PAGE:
Fitting a garden tap is not difficult. To be honest, there is nothing mysterious about plumbing at all, except some plumbers like to hide their work. The image of the showroom is a good example. All we have are hot and cold water wipes coming in, and drains taking the wastewater away.
Builders normally put the ‘wet rooms’ – bathrooms, kitchens, laundries – against external walls so it is easier to install and maintain the pipework from outside. This also makes adding new lines relatively simple too. In a previous post, I explained how to join copper water pipes. Let’s take the logic further and insert an outside tap in a line.
Tee-piece with screw connector and compression couplings, screw-in tap, plumber’s tape
Hacksaw, round file, flat file, two flat spanners
How to Go About Fitting an Inline Tap
Step # 1: Unscrew the compression couplings from the online tap. Note how deep the recesses are where the pipes would go from either side. Subtract the total of both depths from the width of the tee-piece. This gives you the amount of pipe you need to remove.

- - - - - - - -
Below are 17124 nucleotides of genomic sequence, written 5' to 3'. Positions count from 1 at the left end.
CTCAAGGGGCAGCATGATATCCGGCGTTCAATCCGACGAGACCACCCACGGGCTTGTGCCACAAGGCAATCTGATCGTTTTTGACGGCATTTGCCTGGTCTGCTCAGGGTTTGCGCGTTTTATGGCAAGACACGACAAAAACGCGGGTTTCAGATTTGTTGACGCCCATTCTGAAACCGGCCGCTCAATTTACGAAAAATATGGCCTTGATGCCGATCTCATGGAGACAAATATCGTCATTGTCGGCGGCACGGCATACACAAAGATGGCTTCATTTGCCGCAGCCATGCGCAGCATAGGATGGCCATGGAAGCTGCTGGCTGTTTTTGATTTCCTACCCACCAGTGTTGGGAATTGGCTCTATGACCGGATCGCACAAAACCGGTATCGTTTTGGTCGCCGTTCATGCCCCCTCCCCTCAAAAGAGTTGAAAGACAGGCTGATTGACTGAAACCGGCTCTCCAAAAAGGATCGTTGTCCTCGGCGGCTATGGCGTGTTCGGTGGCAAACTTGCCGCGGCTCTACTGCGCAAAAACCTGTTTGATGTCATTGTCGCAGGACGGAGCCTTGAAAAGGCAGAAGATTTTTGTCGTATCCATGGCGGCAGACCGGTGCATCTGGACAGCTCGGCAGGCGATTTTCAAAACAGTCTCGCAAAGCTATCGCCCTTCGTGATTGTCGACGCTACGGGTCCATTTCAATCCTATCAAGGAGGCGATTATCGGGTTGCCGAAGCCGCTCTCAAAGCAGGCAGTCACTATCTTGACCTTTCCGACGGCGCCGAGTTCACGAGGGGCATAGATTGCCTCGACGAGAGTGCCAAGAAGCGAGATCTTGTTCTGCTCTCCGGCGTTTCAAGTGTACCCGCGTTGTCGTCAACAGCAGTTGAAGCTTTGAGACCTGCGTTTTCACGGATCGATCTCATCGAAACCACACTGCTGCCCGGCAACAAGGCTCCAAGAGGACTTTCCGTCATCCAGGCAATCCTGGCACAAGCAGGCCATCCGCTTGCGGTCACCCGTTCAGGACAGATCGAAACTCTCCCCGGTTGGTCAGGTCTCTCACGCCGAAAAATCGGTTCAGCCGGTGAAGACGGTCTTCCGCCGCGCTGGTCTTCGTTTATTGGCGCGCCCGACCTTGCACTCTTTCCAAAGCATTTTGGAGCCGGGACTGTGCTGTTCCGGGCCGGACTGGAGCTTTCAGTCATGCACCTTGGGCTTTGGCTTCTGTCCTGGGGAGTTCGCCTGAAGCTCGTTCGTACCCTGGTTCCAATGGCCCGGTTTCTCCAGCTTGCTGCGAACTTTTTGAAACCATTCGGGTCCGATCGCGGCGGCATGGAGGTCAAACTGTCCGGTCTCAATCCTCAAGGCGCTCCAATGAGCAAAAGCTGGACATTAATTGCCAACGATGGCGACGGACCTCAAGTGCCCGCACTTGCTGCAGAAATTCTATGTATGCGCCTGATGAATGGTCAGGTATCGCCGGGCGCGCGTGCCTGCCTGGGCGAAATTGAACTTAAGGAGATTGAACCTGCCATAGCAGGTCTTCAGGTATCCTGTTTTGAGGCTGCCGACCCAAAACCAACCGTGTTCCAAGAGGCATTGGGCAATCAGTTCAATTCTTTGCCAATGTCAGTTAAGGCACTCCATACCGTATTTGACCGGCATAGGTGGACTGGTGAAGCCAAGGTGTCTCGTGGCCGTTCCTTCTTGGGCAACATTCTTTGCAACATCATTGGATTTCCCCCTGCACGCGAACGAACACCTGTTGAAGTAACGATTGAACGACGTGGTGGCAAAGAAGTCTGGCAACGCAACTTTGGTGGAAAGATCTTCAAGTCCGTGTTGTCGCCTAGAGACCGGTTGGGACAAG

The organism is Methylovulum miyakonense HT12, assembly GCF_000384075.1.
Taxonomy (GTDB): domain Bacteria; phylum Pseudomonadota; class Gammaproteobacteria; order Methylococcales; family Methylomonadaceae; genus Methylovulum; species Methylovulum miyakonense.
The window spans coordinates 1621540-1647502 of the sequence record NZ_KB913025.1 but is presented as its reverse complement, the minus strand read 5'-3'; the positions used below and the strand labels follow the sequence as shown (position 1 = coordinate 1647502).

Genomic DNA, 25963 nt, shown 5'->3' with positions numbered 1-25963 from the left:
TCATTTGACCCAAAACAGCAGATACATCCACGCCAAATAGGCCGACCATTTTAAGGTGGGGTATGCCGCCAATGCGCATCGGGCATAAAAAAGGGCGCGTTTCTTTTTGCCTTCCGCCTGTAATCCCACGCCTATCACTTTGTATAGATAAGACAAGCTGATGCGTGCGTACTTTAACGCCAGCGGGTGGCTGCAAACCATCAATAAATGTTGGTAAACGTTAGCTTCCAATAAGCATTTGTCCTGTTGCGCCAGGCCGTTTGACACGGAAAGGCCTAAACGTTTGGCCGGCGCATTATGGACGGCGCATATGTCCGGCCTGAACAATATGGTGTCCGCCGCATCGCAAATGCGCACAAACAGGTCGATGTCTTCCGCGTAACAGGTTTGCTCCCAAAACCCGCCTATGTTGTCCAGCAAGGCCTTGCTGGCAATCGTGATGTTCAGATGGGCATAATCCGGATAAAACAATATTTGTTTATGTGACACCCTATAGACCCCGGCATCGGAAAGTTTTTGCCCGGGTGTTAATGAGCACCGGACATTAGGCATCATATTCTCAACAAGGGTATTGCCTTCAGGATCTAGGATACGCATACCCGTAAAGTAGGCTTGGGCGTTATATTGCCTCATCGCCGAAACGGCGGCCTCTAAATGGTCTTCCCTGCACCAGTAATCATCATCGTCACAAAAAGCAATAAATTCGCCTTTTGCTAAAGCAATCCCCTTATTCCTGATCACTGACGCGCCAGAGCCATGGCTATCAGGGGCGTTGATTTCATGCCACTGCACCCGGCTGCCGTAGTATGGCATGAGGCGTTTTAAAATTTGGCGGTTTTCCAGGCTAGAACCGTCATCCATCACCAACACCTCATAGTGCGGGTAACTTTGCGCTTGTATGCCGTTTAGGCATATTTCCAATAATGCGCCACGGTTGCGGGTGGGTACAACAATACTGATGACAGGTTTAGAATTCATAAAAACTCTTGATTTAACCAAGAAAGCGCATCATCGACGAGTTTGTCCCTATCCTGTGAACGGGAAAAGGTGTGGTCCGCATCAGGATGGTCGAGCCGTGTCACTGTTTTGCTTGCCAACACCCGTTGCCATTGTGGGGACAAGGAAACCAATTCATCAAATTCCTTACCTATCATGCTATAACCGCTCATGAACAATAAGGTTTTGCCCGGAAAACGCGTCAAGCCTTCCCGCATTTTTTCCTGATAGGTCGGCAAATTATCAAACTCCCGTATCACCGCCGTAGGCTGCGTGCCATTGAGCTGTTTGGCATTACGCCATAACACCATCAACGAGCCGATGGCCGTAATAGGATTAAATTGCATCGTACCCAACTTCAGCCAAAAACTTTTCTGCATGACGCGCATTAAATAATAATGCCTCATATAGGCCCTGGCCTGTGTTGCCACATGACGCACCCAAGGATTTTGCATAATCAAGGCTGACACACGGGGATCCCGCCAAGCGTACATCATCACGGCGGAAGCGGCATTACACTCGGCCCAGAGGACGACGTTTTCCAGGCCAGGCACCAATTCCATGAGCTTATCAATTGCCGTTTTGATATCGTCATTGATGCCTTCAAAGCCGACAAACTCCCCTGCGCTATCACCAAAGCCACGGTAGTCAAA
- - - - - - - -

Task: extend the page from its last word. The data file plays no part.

fitting a garden tap
Screw-In Tap: Anita Martinz: CC 2.0
Step # 2: Mark the pipe where you want to insert the tap, and where the two cuts must be. Turn off the water supply. Spring the pipe an inch away from the wall using wooden blocks. Cut the section of pipe away. Tidy up the inside and outside edges with the files.
fiting a garden tap
Garden Tap Installed
Step # 3: Screw the tap into the tee-piece using plumber’s tape. Slide the compression nuts and rings over the separated pipes. Slide one end into the tee-piece. Release the wooden blocks allowing the second pipe to connect.
Step # 4: Tighten the compression joints by hand. Have an assistant hold the tap in the position while you simultaneously tighten the two couplings. Turn the water on and test. Tighten the couplings slightly if there is seepage.
Here’s a photo of a job I did some time ago outside my workshop which is not the tidiest place. Trust me: Fitting a garden tap is dead simple.